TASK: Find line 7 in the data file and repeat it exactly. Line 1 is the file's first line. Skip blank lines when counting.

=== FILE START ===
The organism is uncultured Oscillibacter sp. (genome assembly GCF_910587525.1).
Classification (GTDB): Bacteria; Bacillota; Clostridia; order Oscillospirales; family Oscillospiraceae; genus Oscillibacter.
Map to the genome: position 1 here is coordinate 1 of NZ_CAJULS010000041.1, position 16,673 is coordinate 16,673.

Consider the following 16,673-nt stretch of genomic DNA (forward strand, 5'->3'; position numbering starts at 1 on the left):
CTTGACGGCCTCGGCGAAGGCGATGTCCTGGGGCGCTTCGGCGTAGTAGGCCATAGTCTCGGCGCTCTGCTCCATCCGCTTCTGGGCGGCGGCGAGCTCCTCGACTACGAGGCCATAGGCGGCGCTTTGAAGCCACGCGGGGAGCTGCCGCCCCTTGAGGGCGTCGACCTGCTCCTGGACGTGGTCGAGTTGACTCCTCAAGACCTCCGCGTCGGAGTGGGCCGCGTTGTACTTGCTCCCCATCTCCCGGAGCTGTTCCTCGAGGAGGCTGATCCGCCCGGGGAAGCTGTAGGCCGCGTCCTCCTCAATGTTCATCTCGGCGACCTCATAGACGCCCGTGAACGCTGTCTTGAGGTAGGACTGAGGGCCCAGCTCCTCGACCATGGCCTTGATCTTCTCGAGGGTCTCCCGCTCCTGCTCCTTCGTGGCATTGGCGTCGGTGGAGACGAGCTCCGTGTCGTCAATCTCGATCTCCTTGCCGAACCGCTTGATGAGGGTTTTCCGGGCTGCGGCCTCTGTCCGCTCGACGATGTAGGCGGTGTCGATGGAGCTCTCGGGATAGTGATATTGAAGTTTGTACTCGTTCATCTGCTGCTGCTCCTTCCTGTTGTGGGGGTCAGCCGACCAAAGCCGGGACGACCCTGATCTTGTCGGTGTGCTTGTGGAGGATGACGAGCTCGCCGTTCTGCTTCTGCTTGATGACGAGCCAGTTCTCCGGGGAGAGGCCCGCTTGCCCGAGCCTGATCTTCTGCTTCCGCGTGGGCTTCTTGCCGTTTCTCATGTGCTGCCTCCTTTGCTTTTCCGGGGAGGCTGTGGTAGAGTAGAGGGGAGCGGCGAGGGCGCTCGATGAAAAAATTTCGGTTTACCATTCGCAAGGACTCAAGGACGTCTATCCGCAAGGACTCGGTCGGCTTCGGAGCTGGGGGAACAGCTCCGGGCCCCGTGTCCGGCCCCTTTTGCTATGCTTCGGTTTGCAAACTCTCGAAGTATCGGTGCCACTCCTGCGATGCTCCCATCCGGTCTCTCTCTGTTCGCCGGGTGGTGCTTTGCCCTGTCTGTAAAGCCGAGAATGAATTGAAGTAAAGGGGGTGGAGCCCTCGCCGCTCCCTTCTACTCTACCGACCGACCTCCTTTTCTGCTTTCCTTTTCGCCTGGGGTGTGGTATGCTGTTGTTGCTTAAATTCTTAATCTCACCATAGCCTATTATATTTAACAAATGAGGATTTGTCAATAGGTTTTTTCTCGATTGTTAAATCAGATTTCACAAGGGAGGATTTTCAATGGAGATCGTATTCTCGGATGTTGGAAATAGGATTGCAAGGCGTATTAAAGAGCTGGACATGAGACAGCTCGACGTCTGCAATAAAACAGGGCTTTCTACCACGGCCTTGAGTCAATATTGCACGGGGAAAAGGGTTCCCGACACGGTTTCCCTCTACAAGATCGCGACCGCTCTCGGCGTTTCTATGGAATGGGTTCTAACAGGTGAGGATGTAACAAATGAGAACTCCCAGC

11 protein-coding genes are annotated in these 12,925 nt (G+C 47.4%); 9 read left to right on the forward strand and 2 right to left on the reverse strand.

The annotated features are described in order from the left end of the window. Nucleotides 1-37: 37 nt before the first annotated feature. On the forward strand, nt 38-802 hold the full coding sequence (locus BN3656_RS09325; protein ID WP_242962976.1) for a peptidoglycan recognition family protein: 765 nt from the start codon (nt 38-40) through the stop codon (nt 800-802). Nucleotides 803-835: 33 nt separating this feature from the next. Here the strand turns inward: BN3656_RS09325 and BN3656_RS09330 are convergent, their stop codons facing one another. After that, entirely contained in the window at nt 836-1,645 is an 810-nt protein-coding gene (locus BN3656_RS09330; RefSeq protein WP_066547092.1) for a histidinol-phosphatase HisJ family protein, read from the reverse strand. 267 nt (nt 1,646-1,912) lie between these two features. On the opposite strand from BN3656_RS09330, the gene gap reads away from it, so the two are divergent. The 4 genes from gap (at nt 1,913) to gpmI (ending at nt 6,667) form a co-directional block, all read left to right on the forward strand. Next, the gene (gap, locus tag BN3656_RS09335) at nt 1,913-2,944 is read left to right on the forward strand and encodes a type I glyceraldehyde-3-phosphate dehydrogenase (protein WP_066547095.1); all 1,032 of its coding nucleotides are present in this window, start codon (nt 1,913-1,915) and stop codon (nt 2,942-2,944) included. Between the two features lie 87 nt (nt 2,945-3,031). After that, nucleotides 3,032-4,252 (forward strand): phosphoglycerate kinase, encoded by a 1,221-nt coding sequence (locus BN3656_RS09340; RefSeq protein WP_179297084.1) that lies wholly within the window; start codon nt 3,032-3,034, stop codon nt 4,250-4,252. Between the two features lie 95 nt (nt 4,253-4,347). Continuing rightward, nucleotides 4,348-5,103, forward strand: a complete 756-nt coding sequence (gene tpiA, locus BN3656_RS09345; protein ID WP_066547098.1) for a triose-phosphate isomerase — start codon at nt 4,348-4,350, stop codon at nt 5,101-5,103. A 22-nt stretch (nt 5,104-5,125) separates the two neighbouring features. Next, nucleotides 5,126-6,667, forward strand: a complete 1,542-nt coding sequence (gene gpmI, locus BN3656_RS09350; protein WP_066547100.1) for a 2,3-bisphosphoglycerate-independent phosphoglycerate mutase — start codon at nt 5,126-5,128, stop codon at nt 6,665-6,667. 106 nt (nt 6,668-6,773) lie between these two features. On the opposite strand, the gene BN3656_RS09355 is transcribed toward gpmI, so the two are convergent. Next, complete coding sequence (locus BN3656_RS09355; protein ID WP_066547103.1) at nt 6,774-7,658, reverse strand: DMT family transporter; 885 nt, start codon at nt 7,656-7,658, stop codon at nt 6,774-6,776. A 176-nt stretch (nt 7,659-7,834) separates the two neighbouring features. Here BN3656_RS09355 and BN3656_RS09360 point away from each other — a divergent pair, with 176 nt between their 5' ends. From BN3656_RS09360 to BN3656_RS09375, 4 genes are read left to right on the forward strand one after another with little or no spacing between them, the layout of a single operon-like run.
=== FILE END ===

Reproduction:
The annotated features are described in order from the left end of the window. Nucleotides 1-37: 37 nt before the first annotated feature. On the forward strand, nt 38-802 hold the full coding sequence (locus BN3656_RS09325; protein ID WP_242962976.1) for a peptidoglycan recognition family protein: 765 nt from the start codon (nt 38-40) through the stop codon (nt 800-802). Nucleotides 803-835: 33 nt separating this feature from the next. Here the strand turns inward: BN3656_RS09325 and BN3656_RS09330 are convergent, their stop codons facing one another. After that, entirely contained in the window at nt 836-1,645 is an 810-nt protein-coding gene (locus BN3656_RS09330; RefSeq protein WP_066547092.1) for a histidinol-phosphatase HisJ family protein, read from the reverse strand. 267 nt (nt 1,646-1,912) lie between these two features. On the opposite strand from BN3656_RS09330, the gene gap reads away from it, so the two are divergent. The 4 genes from gap (at nt 1,913) to gpmI (ending at nt 6,667) form a co-directional block, all read left to right on the forward strand. Next, the gene (gap, locus tag BN3656_RS09335) at nt 1,913-2,944 is read left to right on the forward strand and encodes a type I glyceraldehyde-3-phosphate dehydrogenase (protein WP_066547095.1); all 1,032 of its coding nucleotides are present in this window, start codon (nt 1,913-1,915) and stop codon (nt 2,942-2,944) included. Between the two features lie 87 nt (nt 2,945-3,031). After that, nucleotides 3,032-4,252 (forward strand): phosphoglycerate kinase, encoded by a 1,221-nt coding sequence (locus BN3656_RS09340; RefSeq protein WP_179297084.1) that lies wholly within the window; start codon nt 3,032-3,034, stop codon nt 4,250-4,252. Between the two features lie 95 nt (nt 4,253-4,347). Continuing rightward, nucleotides 4,348-5,103, forward strand: a complete 756-nt coding sequence (gene tpiA, locus BN3656_RS09345; protein ID WP_066547098.1) for a triose-phosphate isomerase — start codon at nt 4,348-4,350, stop codon at nt 5,101-5,103. A 22-nt stretch (nt 5,104-5,125) separates the two neighbouring features. Next, nucleotides 5,126-6,667, forward strand: a complete 1,542-nt coding sequence (gene gpmI, locus BN3656_RS09350; protein WP_066547100.1) for a 2,3-bisphosphoglycerate-independent phosphoglycerate mutase — start codon at nt 5,126-5,128, stop codon at nt 6,665-6,667. 106 nt (nt 6,668-6,773) lie between these two features. On the opposite strand, the gene BN3656_RS09355 is transcribed toward gpmI, so the two are convergent. Next, complete coding sequence (locus BN3656_RS09355; protein ID WP_066547103.1) at nt 6,774-7,658, reverse strand: DMT family transporter; 885 nt, start codon at nt 7,656-7,658, stop codon at nt 6,774-6,776. A 176-nt stretch (nt 7,659-7,834) separates the two neighbouring features. Here BN3656_RS09355 and BN3656_RS09360 point away from each other — a divergent pair, with 176 nt between their 5' ends. From BN3656_RS09360 to BN3656_RS09375, 4 genes are read left to right on the forward strand one after another with little or no spacing between them, the layout of a single operon-like run.